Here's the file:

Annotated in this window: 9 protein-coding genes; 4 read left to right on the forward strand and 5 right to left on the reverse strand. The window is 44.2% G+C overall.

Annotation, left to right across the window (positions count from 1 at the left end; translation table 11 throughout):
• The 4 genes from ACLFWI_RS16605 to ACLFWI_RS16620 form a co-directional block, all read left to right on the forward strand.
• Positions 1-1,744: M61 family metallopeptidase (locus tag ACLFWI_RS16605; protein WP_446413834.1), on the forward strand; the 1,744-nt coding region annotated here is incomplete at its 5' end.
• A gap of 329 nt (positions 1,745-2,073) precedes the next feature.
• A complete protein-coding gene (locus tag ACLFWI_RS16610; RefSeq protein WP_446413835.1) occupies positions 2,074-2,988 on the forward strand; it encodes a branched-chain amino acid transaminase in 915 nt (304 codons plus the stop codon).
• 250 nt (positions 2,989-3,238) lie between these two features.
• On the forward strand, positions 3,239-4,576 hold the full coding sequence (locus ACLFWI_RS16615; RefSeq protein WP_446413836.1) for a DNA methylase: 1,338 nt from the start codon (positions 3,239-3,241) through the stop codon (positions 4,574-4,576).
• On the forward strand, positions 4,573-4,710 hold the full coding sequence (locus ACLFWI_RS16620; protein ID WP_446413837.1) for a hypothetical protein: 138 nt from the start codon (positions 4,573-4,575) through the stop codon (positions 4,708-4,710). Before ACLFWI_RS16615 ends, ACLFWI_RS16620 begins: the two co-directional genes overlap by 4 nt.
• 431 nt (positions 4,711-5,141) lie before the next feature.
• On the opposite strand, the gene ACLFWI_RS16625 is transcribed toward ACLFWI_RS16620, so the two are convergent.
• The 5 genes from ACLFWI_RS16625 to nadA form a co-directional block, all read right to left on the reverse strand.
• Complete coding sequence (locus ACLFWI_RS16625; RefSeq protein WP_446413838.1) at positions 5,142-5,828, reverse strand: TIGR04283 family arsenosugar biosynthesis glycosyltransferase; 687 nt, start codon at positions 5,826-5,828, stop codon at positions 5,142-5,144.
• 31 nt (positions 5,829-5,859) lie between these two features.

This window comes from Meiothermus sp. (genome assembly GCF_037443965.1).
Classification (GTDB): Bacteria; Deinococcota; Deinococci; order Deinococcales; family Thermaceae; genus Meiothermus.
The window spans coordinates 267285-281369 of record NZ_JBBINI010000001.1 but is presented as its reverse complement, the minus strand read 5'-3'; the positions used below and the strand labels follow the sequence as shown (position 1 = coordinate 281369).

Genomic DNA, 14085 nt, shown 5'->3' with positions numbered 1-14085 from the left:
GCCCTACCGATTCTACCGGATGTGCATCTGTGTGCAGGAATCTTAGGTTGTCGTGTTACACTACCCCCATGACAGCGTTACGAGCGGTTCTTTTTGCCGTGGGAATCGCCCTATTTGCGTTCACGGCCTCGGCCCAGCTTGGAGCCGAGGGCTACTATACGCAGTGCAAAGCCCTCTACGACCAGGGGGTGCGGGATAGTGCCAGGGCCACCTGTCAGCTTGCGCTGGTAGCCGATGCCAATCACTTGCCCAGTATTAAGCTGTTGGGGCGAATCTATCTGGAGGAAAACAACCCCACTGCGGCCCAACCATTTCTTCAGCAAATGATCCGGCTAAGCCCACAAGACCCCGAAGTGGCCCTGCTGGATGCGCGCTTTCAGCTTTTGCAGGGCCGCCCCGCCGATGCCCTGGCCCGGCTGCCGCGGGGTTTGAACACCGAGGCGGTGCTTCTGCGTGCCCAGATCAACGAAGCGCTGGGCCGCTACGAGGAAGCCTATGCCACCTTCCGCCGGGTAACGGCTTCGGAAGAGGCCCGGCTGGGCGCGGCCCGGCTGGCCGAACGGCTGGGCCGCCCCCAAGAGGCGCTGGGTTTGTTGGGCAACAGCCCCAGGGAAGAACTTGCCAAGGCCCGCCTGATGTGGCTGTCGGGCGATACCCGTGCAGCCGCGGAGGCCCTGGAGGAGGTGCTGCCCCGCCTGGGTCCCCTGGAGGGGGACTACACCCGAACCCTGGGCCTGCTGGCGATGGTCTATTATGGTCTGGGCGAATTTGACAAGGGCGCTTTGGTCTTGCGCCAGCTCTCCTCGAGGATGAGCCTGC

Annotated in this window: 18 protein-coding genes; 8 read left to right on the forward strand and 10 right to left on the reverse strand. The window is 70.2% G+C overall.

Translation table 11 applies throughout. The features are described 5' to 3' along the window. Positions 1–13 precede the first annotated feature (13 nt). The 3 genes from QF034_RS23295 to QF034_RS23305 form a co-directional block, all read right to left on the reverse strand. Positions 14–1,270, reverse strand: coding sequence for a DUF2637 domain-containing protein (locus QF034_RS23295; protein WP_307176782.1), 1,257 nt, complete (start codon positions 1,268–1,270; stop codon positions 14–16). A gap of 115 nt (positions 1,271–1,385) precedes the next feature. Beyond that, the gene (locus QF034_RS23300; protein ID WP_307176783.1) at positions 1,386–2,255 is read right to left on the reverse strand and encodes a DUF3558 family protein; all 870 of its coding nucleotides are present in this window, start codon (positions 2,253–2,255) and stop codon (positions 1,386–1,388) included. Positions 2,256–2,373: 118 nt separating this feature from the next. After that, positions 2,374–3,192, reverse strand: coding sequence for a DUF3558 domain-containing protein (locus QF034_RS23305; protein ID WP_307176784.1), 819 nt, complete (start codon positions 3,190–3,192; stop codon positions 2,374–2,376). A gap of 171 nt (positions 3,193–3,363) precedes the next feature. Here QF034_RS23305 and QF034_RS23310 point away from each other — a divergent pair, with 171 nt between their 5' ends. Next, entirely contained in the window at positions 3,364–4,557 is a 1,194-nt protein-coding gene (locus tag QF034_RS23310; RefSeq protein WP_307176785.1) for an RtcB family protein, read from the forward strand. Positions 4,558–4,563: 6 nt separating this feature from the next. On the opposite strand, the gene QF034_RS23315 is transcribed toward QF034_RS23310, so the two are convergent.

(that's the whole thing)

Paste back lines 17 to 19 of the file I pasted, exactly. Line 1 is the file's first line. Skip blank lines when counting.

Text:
The window spans coordinates 267285-281369 of record NZ_JBBINI010000001.1 but is presented as its reverse complement, the minus strand read 5'-3'; the positions used below and the strand labels follow the sequence as shown (position 1 = coordinate 281369).

Genomic DNA, 14085 nt, shown 5'->3' with positions numbered 1-14085 from the left:
GCCCTACCGATTCTACCGGATGTGCATCTGTGTGCAGGAATCTTAGGTTGTCGTGTTACACTACCCCCATGACAGCGTTACGAGCGGTTCTTTTTGCCGTGGGAATCGCCCTATTTGCGTTCACGGCCTCGGCCCAGCTTGGAGCCGAGGGCTACTATACGCAGTGCAAAGCCCTCTACGACCAGGGGGTGCGGGATAGTGCCAGGGCCACCTGTCAGCTTGCGCTGGTAGCCGATGCCAATCACTTGCCCAGTATTAAGCTGTTGGGGCGAATCTATCTGGAGGAAAACAACCCCACTGCGGCCCAACCATTTCTTCAGCAAATGATCCGGCTAAGCCCACAAGACCCCGAAGTGGCCCTGCTGGATGCGCGCTTTCAGCTTTTGCAGGGCCGCCCCGCCGATGCCCTGGCCCGGCTGCCGCGGGGTTTGAACACCGAGGCGGTGCTTCTGCGTGCCCAGATCAACGAAGCGCTGGGCCGCTACGAGGAAGCCTATGCCACCTTCCGCCGGGTAACGGCTTCGGAAGAGGCCCGGCTGGGCGCGGCCCGGCTGGCCGAACGGCTGGGCCGCCCCCAAGAGGCGCTGGGTTTGTTGGGCAACAGCCCCAGGGAAGAACTTGCCAAGGCCCGCCTGATGTGGCTGTCGGGCGATACCCGTGCAGCCGCGGAGGCCCTGGAGGAGGTGCTGCCCCGCCTGGGTCCCCTGGAGGGGGACTACACCCGAACCCTGGGCCTGCTGGCGATGGTCTATTATGGTCTGGGCGAATTTGACAAGGGCGCTTTGGTCTTGCGCCAGCTCTCCTCGAGGATGAGCCTGC